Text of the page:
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Thread: .045 vertical up

  1. #1
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    Cool .045 vertical up

    hey-ah: anyone no if .045 hardwire can be welded in a vertical up procedure
    on 1" mild steel , or lets say Cert. (test plate)
    and any volts and amps settings would be cool too !!!!!!

  2. #2
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    Quote Originally Posted by yesdear20003
    hey-ah: anyone no if .045 hardwire can be welded in a vertical up procedure
    on 1" mild steel , or lets say Cert. (test plate)
    and any volts and amps settings would be cool too !!!!!!
    From the .045 wire I am going to assume you are talking about MIG welding.

    The funny thing about MIG welding "vertical up" is that if you penetrate fully, it is very hard to maintain a nice bead. It often creates a large dropping puddle, and will even run or drip. If you don't fully penetrate then it is not to bad.

    Sometimes you have to start and stop with long waits in between if you are going for full penetration, especially where you are welding something with a blind side. Like some extrusion gussets that are welded in at a forty five. You want to make sure you don't leave an un- welded crack in the blind spot. You tend to go hot, but then you can't just go straight up non-stop.

    I don't know what they require today for certification though.

    If you are using 0.045 wire make sure you have some blue suede welding garments.

    Today in many industries, they do not penetrate fully anymore, so I really can't say what is approved and what is not.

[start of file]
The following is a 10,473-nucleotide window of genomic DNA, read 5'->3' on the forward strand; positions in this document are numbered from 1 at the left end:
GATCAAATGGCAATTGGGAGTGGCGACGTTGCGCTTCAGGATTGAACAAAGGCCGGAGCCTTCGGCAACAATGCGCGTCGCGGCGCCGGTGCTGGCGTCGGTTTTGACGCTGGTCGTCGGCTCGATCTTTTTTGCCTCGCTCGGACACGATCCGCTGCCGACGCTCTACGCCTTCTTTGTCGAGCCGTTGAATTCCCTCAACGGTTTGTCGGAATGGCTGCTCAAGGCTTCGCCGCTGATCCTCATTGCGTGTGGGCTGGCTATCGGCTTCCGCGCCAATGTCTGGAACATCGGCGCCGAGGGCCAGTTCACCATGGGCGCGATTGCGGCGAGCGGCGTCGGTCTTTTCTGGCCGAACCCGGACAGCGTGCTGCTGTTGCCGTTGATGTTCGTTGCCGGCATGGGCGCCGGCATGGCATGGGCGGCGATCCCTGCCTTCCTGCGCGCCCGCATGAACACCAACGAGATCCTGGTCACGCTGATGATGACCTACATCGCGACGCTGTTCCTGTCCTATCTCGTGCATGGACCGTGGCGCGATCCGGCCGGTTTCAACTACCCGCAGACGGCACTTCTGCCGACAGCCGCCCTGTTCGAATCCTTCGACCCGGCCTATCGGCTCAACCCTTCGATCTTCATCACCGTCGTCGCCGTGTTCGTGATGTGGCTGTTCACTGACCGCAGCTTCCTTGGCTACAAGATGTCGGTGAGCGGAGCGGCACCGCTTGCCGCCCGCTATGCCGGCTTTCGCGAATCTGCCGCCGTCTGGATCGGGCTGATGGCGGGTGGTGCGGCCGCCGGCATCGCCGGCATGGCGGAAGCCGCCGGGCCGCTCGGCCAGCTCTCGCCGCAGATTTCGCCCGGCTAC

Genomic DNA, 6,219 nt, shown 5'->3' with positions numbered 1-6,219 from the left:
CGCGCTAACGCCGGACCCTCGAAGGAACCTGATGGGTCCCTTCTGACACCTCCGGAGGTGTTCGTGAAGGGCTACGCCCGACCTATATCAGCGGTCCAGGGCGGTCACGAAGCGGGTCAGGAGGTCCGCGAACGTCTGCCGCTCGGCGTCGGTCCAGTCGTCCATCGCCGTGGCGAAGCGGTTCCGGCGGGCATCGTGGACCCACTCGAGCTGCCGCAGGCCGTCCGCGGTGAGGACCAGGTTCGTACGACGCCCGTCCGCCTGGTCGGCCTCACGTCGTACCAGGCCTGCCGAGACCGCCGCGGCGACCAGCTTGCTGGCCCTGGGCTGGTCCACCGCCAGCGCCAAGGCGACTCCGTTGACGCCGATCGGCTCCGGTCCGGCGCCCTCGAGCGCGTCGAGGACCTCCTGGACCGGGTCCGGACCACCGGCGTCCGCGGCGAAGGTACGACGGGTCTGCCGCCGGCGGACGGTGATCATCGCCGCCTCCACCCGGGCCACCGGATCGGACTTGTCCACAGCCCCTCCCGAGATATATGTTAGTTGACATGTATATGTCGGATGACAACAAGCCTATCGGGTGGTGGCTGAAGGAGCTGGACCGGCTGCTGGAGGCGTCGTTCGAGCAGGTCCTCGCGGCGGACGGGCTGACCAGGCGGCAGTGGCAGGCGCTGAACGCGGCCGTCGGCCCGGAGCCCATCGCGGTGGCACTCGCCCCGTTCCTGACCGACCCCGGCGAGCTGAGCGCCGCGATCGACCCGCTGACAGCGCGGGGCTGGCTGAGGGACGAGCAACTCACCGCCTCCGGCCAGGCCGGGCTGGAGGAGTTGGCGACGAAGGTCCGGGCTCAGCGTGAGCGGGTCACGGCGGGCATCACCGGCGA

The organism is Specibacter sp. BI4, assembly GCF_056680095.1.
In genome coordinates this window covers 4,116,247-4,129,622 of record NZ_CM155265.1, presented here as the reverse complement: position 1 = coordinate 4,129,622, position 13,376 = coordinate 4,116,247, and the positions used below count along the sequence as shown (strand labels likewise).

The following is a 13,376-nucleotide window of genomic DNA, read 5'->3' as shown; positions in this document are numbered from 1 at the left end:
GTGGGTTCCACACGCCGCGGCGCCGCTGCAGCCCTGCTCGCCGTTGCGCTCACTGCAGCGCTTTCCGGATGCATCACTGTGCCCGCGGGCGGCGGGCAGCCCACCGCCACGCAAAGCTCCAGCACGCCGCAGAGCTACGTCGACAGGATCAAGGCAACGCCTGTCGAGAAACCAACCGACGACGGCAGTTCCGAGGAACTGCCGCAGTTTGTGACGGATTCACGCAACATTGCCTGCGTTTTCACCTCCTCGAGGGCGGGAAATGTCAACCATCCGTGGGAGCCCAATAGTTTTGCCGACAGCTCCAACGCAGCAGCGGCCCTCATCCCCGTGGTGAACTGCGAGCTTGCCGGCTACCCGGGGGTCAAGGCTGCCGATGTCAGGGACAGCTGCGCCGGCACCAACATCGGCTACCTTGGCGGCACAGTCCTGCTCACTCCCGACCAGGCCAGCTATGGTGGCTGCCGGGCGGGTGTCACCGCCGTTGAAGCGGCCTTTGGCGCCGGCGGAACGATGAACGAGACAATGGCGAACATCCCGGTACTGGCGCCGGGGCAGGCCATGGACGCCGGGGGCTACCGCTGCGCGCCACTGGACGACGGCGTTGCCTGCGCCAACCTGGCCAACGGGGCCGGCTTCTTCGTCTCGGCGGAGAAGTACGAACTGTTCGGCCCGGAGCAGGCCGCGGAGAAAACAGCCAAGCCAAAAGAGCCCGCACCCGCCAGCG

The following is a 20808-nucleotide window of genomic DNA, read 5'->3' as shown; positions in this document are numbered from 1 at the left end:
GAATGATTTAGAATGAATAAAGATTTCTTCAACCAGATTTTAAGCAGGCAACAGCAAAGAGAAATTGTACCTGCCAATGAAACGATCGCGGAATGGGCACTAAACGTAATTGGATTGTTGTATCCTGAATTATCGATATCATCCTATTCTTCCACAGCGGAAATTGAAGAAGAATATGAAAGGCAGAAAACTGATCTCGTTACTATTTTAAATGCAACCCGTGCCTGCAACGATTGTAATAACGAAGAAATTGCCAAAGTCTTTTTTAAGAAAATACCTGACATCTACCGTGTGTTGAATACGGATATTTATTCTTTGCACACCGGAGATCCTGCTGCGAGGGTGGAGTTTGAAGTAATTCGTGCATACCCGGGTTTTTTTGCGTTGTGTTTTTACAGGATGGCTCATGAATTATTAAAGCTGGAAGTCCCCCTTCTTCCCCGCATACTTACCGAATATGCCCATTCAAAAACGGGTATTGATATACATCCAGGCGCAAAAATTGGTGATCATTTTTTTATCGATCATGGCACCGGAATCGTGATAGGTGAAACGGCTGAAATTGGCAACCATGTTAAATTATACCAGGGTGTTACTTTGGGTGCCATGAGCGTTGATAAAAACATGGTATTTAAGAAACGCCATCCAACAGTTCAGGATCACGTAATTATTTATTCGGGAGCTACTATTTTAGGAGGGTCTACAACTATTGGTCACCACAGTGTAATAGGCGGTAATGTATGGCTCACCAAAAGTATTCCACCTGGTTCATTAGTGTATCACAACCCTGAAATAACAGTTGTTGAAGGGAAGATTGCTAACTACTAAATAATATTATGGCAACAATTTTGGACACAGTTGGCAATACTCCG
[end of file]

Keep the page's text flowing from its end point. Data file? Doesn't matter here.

Are you going to make passes from both sides of a chamfered plate, that is to be butt welded?
    Or are you going to butt weld a fully chamfered plate from one side only?

    If you are doing the one side only, you might want to start and stop to totally penetrate it. You can also tack it with close together hot spot tacks and then go back and fill in between the tacks, very hot.

    Sincerely,

    William McCormick
    Nuts and bolts

  3. #3
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    Oklahoma
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    Quote Originally Posted by William McCormick
    From the .045 wire I am going to assume you are talking about MIG welding.

    The funny thing about MIG welding "vertical up" is that if you penetrate fully, it is very hard to maintain a nice bead. It often creates a large dropping puddle, and will even run or drip. If you don't fully penetrate then it is not to bad.

    Sometimes you have to start and stop with long waits in between if you are going for full penetration, especially where you are welding something with a blind side. Like some extrusion gussets that are welded in at a forty five. You want to make sure you don't leave an un- welded crack in the blind spot. You tend to go hot, but then you can't just go straight up non-stop.


    I don't know what they require today for certification though.

    If you are using 0.045 wire make sure you have some blue suede welding garments.

    Today in many industries, they do not penetrate fully anymore, so I really can't say what is approved and what is not.



    Are you going to make passes from both sides of a chamfered plate, that is to be butt welded?
    Or are you going to butt weld a fully chamfered plate from one side only?

    If you are doing the one side only, you might want to start and stop to totally penetrate it. You can also tack it with close together hot spot tacks and then go back and fill in between the tacks, very hot.


    Sincerely,

    William McCormick



    First off If done properly you can create a beautiful weld with .045 vertical up.
    Second if this is a cert. test You do not want to start and stop to let things cool if you are burning thru adjust voltage, wire, or travel speed to suit the joint and penetration.
    Third do not use this start /stop method on anything for a cert requiring 100% penetration.

  4. #4

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    Quote Originally Posted by William McCormick
    From the .045 wire I am going to assume you are talking about MIG welding.